Leaving a job is easy – if not stressful – for almost the entire population: you leave on your own accord or are asked to leave by your employer. Some people have employment contracts which provide specific compensation or benefits upon separation; other people sign agreements with specific clauses which bar them from using their skills in a specific geographic location or directed at a certain clientele (aka, “non-compete clauses”).
Employment contracts are a powerful instrument. They dictate the conditions of employment, the compensation of the employee and the circumstances which could result in their dismissal. The idea of termination by “cause” is usually defined by the employment laws of the state, but typically means behavior which any reasonable person would identify as “wrong.” It usually doesn’t mean incompetence, though gross negligence would fall into that category. An employment contract serves to secure both the employer and the employee in the employment arrangement.
All of those concepts, however, go out the window in the world of professional and college athletics. Everyone knows and basically understands that contracts in the world of professional athletics are ruled by the collective bargaining agreements of the sport. Football is notorious as being the most dangerous sport with the least amount of guaranteed money. Seeing a player cut from the roster one year into their three year “contract” happens all the time.
Increasingly, however, is coverage of the machinations of how coaches change jobs. The NFL has had “Black Monday” coverage for years – when coaches get fired the Monday after the last game of the year. Like the athletes they coach, coaches, typically sign multi-year contracts. These “employment contracts” offer some security, yet every year at this time the proverbial “coaching carousel” starts with coaches fired and others hired away from their jobs in the middle of their contracts.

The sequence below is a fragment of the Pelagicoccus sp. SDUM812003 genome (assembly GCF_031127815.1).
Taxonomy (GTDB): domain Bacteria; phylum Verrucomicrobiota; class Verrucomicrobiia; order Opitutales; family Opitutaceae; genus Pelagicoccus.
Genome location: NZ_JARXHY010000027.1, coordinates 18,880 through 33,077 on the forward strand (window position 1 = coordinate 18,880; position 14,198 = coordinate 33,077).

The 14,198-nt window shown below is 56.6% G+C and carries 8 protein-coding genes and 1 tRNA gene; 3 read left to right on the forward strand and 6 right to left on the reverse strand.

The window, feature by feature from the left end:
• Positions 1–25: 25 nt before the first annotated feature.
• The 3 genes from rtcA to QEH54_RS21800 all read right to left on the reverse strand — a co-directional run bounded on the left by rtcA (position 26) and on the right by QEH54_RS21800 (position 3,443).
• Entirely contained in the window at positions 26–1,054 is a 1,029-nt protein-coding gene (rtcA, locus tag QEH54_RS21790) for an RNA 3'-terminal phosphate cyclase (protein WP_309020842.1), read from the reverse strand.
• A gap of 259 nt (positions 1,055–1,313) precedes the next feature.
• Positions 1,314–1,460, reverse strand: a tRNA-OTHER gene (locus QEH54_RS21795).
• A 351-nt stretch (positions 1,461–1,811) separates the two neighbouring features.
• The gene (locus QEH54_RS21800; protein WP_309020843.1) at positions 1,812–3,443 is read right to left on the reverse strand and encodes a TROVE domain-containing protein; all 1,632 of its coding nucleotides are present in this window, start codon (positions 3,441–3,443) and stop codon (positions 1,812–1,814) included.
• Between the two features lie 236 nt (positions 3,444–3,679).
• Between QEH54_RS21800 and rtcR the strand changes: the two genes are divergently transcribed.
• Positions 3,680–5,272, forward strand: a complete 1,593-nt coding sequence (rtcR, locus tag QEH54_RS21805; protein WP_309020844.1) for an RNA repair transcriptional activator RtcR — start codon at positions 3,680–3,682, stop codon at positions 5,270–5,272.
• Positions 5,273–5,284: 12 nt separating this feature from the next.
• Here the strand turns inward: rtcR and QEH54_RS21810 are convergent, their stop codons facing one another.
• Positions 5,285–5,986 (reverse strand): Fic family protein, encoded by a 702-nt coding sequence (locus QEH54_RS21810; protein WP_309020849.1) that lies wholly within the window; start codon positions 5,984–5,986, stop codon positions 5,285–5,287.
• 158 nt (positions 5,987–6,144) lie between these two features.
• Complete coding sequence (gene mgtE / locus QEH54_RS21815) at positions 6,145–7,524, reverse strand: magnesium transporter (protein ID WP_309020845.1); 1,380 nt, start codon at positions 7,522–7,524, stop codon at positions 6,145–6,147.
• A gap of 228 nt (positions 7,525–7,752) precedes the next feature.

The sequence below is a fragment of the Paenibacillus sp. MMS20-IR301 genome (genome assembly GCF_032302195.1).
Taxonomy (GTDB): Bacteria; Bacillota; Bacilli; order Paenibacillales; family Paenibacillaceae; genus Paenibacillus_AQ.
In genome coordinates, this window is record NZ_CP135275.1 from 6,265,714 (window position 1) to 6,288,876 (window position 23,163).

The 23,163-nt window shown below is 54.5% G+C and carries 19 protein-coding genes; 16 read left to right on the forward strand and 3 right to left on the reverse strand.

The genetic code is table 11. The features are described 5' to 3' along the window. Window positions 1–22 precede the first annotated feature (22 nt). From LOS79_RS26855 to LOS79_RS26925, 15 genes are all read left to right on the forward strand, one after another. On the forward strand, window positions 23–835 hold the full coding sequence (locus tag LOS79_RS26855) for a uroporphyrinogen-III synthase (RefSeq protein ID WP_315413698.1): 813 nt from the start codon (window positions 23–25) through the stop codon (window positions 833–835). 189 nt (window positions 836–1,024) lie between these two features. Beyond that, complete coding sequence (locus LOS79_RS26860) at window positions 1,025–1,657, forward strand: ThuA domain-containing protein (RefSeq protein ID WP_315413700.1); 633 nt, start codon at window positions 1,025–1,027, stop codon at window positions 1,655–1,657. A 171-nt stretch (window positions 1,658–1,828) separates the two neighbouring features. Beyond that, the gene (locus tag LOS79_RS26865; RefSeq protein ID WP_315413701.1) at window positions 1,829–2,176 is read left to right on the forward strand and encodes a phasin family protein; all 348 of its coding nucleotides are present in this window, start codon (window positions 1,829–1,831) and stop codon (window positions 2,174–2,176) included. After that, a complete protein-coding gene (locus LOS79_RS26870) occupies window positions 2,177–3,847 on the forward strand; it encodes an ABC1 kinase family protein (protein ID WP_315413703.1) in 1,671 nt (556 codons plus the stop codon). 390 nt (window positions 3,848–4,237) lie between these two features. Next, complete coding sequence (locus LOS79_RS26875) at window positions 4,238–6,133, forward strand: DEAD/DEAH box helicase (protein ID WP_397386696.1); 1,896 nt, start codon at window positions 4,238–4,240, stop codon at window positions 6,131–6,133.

Let’s use college football as an example. Having just finished the regular season, college football programs began firing and hiring their coaches (some before the season ended) immediately. Athletic Directors hoped onto their schools private plane to begin recruiting other coaches to fill their vacant positions. How can this happen so easily? How can Wil Muschamp be fired with three years left on his contract? He wasn’t fired for “cause” (Florida fans would argue losing to Vanderbilt and Georgia Southern – in the same season – were crimes in of themselves), but he was nevertheless terminated from his job and will be paid $2 million per year until his contract expires in 2017, notwithstanding any off-set from his contract to be the defensive coordinator at the University of Auburn.
Coaching football is not too different in some respects than many jobs, except the determination of success or failing to meet expectations can be easily identified in the Win/Loss column. A college coach – be it head coach or assistant – signs a contract with the university. It is often a multi-year contract with incentives for specific achievements and other benefits beyond their salary.